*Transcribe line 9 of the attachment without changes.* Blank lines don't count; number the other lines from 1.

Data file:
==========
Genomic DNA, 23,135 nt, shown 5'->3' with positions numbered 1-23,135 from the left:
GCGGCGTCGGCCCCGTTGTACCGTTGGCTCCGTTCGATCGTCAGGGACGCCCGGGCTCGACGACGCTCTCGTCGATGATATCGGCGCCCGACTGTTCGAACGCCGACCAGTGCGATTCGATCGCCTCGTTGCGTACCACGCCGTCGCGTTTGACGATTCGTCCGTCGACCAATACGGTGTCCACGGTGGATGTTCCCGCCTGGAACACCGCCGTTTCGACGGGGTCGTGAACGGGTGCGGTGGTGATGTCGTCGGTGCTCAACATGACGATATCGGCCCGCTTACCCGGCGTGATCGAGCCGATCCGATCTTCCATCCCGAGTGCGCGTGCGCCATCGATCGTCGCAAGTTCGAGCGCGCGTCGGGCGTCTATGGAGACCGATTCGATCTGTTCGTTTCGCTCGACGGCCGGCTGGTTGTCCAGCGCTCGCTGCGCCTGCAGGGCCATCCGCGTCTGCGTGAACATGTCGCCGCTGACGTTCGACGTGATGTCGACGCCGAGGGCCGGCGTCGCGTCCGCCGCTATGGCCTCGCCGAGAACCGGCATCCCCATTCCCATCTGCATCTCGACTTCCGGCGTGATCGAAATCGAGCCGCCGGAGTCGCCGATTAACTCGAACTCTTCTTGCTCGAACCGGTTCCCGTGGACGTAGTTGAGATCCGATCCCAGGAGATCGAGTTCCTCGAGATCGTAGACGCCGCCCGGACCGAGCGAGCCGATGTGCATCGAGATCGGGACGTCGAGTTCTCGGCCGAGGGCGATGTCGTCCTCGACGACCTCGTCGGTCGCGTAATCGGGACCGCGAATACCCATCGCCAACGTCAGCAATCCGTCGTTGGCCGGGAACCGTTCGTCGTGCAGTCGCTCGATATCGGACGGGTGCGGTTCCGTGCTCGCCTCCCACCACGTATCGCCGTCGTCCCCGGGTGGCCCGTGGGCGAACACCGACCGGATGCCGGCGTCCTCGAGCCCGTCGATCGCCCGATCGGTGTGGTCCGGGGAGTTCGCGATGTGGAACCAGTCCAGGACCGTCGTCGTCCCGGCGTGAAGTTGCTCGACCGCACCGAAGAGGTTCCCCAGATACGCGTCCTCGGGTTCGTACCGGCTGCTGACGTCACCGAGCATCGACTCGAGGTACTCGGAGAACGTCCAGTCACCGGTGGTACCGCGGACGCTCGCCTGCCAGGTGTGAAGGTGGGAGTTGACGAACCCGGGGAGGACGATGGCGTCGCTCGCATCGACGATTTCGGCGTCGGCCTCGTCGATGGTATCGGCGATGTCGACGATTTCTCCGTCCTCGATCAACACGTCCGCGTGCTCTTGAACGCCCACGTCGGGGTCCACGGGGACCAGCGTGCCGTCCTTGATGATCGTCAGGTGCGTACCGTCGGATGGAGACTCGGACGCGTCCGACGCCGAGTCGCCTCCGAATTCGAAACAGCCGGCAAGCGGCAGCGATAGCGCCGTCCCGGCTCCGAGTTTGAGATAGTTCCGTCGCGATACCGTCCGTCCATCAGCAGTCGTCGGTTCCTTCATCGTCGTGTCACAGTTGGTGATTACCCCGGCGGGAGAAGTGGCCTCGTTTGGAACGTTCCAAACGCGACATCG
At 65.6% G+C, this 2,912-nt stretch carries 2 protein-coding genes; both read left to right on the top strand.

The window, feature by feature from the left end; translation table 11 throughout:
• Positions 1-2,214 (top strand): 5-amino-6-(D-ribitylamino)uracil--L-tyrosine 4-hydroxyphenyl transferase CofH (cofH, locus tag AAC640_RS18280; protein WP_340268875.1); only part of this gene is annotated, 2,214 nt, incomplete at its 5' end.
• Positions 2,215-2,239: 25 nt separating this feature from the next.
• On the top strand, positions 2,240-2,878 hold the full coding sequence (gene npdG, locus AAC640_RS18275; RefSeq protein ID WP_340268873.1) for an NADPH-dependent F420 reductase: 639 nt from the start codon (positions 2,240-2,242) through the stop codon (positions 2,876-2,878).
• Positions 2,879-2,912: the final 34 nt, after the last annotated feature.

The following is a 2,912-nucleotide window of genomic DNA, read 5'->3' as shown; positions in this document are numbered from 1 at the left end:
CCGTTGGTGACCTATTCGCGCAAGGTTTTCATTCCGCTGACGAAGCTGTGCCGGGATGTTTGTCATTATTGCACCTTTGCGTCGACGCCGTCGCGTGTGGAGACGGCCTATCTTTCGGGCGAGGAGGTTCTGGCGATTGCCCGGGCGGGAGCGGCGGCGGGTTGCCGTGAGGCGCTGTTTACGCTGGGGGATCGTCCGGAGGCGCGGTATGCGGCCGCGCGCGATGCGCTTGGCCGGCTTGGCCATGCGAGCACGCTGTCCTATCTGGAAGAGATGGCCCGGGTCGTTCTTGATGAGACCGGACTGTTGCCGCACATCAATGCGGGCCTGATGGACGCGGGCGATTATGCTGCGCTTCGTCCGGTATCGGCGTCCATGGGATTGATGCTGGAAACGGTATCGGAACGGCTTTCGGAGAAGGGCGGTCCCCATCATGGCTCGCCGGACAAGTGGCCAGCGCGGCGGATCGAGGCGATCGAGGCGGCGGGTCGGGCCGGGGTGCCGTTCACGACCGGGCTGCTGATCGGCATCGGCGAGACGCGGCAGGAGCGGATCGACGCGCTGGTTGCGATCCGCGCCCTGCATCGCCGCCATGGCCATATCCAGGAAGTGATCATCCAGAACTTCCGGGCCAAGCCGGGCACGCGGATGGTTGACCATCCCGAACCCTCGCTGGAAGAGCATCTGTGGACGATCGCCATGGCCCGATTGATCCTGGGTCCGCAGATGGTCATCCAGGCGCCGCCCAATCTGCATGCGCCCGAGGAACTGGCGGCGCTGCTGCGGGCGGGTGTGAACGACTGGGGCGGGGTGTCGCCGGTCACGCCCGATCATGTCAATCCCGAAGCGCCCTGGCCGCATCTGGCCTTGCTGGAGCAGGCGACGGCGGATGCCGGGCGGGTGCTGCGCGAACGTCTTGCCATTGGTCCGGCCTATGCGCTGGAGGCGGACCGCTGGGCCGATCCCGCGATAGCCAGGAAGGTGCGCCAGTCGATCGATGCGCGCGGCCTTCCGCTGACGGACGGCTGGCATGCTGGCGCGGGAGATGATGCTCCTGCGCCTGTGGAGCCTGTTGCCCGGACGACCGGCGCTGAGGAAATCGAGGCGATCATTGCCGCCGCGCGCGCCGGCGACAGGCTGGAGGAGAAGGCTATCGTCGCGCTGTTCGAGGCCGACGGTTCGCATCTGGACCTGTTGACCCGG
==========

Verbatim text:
The following is a 2,912-nucleotide window of genomic DNA, read 5'->3' as shown; positions in this document are numbered from 1 at the left end: